So that worked out pretty well for the DL1414 LED displays, so let's try even rarer LED displays that can do full 5x7 alphanumeric characters. I found a few lots of PDSP-1881 and 1884 8 character displays (a total of around 20 displays each) on ebay a few years ago without breaking the bank (I think I paid about $60 for the whole shebang). The problem is now they are even harder to find and thus much more expensive (last I checked about $30-40 per display!!!). So what should I do with these beauties? Well why not give them the same character matrix pcb treatment as the DL1414's?
I went full out on my first iteration and made a massive 32x4 matrix.
Yeah but there was a few ... issues with this iteration. First off only the chip selects for all 20 displays were wired to shift registers, the rest of the required parallel io needed to be wired to gpio (this meant I needed a good 25 or so free pins on whatever chip I wanted to control the displays). In the pic above I ended up using a PIC16f887 to control the display but even then I used up nearly all the gpio on the chip so that was all it could interface with. The PIC is hidden under the display but I tell you it looks like that scene from the Matrix with all those cables wired to Neo when he wakes up in that energy harvesting pod/tank in the real world.
A second major issue was with all 128 characters lit the display as a whole consumed well over an amp of current (and got toasty enough to ... well erm toast toast ...). This coupled with the lack of decoupling capacitors (pun unintended) on the board (an embarrassing oversight sure), meant the display was prone to browning out and crashing the pic in the process. So as a proof of concept this iteration wasn't a complete failure ... but it kinda was a complete failure as a practical implementation.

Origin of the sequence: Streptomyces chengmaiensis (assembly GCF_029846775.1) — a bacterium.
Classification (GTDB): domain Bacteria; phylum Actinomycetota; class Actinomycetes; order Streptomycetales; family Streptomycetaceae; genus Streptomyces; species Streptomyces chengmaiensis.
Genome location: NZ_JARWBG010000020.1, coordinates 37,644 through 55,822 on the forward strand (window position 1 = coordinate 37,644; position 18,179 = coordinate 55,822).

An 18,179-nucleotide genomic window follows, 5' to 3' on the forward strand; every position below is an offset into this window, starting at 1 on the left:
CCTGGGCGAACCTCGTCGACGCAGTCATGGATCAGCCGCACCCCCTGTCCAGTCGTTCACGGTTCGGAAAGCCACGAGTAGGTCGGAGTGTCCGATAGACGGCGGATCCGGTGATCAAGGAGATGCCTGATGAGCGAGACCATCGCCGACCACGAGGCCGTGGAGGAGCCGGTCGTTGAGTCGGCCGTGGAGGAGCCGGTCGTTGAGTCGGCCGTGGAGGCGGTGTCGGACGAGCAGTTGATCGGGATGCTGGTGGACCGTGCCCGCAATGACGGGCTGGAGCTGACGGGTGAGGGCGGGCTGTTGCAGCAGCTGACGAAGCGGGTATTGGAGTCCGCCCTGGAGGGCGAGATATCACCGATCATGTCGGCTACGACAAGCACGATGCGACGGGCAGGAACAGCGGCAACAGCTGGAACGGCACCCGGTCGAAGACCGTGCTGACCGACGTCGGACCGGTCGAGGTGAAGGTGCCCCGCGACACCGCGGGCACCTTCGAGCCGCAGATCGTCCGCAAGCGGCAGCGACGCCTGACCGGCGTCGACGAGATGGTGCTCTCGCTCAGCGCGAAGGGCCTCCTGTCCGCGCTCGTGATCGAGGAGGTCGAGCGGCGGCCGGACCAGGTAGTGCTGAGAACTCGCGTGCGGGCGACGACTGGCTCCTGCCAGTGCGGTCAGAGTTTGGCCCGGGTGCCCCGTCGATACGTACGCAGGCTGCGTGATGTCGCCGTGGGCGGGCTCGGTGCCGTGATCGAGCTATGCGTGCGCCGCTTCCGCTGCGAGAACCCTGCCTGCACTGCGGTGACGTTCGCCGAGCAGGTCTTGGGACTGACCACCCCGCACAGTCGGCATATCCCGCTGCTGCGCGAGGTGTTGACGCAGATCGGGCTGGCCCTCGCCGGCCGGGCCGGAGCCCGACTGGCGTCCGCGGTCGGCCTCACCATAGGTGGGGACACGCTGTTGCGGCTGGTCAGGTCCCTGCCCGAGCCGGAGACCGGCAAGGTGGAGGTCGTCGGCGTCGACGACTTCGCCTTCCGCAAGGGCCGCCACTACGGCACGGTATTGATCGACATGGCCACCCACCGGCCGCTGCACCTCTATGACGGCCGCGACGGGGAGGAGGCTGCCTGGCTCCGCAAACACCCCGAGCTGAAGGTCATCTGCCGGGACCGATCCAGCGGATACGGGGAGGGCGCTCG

So back to the drawing board, I decided to pare the display down to 16x2 to limit max power consumption and generated heat and also decided to decrease the gpio requirements down to a single spi serial port by using shift registers to drive all required pins of the display. This effectively meant I was trading hardware complexity for software complexity.
This is the design I settled on:
Notice the large bulk tantalum decoupling cap right at the power input pin and individual ceramic local caps at each display, looks like I really had my thinking CAP on when I was designing this board! Anyway, bad dad puns aside, I really wanted to mount the smd shift registers on the back and make the pcb barely larger than the PDSPs mounted on the front but it ended up being too tight a fit for a two layer board so I just went the easier albeit less aesthetic route.
I threw together two boards as soon as they arrived from JLCPCB (obviously one each for the 1881 and 1884, yellow and green display versions respectively). Here's a pic I shot as soon as I got the software working properly.
A beautiful display at full brightness with all characters lit without any thermal or brownout issues! So looks like the onboard caps did the trick.
For the software side, I ported my standard assortment of string/custom character/location write functions. The bit that took longer to get working was the function to actually generate the correct clock/data signals to write to each display. Initially I had all the bits backwards (that was a fun facepalm, but easily fixed). Then I found I was getting gibberish due to forgetting to wire up the read pin correctly so it was randomly floating, cause really weird write behavior (don't worry I bodged this first rev of pcbs and already fixed the eagle files/gerbers). In the end though both the pcb and software seem to work reliably enough so I guess I can finally call this a success for now. So what's the plan for this display ... well I was thinking of making a desk clock that would scroll weather, traffic and grab the time off of wifi. Seeing as this display looks very much like those much larger versions you see on some highways I though it'd make a cute little facsimile that could live on my desk.